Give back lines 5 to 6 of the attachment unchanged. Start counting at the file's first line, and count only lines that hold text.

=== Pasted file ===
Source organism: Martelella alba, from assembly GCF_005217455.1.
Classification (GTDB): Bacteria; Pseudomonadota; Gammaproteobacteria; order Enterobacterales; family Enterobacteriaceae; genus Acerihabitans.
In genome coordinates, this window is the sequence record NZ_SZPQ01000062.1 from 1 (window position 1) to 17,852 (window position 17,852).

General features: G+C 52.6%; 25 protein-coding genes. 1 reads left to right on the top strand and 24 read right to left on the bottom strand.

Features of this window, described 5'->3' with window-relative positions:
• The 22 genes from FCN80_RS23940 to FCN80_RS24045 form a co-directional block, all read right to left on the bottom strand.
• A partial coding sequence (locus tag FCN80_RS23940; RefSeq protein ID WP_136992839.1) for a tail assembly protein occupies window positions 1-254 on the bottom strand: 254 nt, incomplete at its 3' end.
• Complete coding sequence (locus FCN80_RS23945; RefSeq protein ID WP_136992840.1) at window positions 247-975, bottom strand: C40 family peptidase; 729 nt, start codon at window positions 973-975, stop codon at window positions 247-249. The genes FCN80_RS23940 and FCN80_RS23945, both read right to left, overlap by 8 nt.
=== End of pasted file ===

Features of this window, described 5'->3' with window-relative positions:
• The 22 genes from FCN80_RS23940 to FCN80_RS24045 form a co-directional block, all read right to left on the bottom strand.